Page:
Look First, Then Leap
User inconvenience and security shortsightedness come into play when corporate decision makers fall into what Ed Adams, CEO of consultancy Security Innovation, calls the "Recency Trap." "This is when organizations panic at some perceived immediate threat and hastily change their security procedures, only to leave themselves open to more serious but unrecognized risks," he says.
Rather than spending money on quick fixes, CIOs should look at the broader corporate picture and make expenditures that target higher-priority threats. "Employees will continue to make lifestyle choices about the technology they use, such as laptops or cell phones, for example," Yankee Group's Jaquith says. "It's a knee-jerk reaction to ban them."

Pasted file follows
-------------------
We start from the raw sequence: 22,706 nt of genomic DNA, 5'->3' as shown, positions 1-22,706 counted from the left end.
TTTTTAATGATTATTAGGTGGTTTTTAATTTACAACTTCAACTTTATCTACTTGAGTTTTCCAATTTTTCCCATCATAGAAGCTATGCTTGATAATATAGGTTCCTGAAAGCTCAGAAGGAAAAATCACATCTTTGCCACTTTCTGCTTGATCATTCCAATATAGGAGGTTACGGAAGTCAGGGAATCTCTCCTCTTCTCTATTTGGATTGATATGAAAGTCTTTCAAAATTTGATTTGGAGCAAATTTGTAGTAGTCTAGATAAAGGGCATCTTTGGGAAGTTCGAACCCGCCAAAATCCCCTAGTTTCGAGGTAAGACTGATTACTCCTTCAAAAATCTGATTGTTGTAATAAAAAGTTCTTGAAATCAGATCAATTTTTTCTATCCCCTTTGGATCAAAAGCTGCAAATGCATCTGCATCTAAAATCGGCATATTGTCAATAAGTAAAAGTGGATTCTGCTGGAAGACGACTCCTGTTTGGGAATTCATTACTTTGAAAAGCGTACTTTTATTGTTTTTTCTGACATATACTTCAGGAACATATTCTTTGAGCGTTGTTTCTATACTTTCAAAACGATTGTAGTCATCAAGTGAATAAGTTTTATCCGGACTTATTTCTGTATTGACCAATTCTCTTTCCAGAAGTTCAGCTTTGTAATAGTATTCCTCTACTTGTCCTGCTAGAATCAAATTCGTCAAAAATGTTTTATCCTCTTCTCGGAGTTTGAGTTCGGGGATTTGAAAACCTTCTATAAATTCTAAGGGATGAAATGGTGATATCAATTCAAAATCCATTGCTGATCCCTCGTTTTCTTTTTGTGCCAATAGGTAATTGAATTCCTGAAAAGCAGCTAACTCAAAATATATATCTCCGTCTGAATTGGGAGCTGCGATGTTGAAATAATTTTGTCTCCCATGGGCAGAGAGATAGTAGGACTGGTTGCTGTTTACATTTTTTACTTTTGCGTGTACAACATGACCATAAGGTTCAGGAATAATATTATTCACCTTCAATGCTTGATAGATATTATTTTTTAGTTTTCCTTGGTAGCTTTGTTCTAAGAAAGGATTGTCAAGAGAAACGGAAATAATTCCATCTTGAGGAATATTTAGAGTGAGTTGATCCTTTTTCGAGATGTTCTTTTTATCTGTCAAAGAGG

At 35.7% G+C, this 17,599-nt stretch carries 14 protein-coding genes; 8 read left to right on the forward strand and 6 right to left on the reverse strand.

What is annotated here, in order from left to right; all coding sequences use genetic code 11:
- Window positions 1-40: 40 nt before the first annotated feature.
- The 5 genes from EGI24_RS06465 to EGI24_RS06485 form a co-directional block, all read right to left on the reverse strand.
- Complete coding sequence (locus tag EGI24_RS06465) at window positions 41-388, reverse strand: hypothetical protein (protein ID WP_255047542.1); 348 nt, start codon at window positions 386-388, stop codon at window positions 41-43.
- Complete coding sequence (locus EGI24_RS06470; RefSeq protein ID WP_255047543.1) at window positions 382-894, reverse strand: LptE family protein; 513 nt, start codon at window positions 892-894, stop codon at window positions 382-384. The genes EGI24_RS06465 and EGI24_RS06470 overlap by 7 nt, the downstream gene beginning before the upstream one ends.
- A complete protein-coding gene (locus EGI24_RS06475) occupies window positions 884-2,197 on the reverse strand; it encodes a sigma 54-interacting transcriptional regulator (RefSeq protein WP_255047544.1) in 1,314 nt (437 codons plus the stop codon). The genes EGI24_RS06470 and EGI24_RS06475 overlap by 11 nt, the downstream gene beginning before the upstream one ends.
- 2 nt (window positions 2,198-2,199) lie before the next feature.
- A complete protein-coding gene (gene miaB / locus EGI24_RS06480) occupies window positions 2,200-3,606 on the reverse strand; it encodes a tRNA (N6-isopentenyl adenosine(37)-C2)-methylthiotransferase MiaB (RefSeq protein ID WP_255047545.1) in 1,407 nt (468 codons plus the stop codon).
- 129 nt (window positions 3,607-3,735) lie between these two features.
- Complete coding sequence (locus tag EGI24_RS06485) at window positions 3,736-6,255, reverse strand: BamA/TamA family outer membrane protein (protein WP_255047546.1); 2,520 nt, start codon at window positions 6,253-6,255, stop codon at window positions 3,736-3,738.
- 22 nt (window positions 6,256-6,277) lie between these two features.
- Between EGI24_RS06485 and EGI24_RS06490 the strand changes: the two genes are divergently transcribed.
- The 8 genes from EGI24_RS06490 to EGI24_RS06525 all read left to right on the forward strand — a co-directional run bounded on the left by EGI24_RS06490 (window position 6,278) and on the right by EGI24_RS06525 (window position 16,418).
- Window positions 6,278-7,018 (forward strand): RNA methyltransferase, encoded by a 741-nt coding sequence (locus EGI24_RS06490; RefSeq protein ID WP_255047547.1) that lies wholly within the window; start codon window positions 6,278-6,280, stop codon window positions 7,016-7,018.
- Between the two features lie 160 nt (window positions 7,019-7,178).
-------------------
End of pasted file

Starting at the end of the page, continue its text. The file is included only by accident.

That's an issue for James Wilson at OnBoard LLC. The director of technology at the five-year-old real estate information company in New York City concedes that his security policy has gaps that must be addressed. Yet he's reluctant to impose severe restrictions given that OnBoard boasts a relaxed corporate culture, with some employees connecting wirelessly to the company network from their homes or other remote sites.
OnBoard hasn't lost any corporate data. Still, Wilson recognizes that employees who work remotely using wireless Internet connections put business data at risk. "I don't want to impose security that's so strict as to not be able to attract the very best workers," he says. Taking what he characterizes as a measured approach to IT security, OnBoard bans connecting from heavily traveled venues such as Starbucks but permits wireless linking from homes and less traversed public locales.